How Gaggle Surveils Students ; Ontario First Nation Newspaper Attacked ; and More Picks 11/5

How Gaggle Surveils Every Document, Email, Chat, and Picture That Students Create (Mili)

From Buzzfeed News: “Gaggle monitors the work and communications of almost 5 million students in the US, and schools are paying big money for its services. Hundreds of company documents unveil a sprawling surveillance industrial complex that targets kids who can’t opt out.”

Thirsty Future Ahead as Climate Change Explodes Plant Growth (Mili)

The author writes, “Rising CO2 levels and a warmer earth means plants will grow bigger and have longer to suck the land dry. That’s bad news for human water supplies.”

Publisher Says Newsroom Intentionally Set on Fire (Chris)

From Canada’s National Observer: “The office of an Ontario First Nation weekly newspaper was set on fire during a ‘targeted attack’ earlier this week, the outlet’s publisher said Thursday. Lynda Powless, who is also the owner of Turtle Island News in Six Nations of the Grand River near Hamilton, said the incident happened around 5 a.m. on Monday, when an unknown assailant drove a truck into the building. ‘Police told me we were targeted,’ she said in an interview. ‘This was an attack on free speech and a free press in First Nation communities.’”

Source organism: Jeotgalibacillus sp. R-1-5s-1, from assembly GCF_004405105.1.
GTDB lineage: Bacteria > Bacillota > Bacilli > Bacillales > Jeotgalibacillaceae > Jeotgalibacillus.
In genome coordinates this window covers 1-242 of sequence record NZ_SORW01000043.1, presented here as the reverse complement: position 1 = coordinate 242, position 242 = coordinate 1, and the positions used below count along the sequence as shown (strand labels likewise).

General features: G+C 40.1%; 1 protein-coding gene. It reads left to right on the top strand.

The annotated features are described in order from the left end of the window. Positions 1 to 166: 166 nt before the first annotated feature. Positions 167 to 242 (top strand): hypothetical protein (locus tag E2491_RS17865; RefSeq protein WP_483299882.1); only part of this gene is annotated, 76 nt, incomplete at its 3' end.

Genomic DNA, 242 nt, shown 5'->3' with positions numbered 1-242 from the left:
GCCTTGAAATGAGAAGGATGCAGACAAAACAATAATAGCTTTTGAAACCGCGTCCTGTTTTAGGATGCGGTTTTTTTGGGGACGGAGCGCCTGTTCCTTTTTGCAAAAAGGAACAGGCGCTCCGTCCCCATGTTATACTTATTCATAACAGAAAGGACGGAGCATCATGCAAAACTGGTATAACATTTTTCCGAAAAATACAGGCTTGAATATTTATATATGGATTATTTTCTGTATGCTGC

This Wave of Global Protest Is Being Led by the Children of the Financial Crash (Chris)

The author writes, “They may come from different backgrounds and fight for different causes, but the kids being handcuffed, building barricades, and fighting their way through teargas in 2019 all entered adulthood after the end of the end of history. They know that we are living through one of what the American historian Robert Darnton has called ‘moments of suspended disbelief’: those rare, fragile conjunctures in which anything seems conceivable, and – far from being immutable – the old rules are ready to be rewritten.”

Berlin Has Quirky Artifacts From East-West Divide (Reader Steve)

The author writes, “Those who look closely will spot … signs that the city was once split in half: from stoplights to manhole covers, the differences that marked East and West Berlin have survived into the new century, some visible even from space.”

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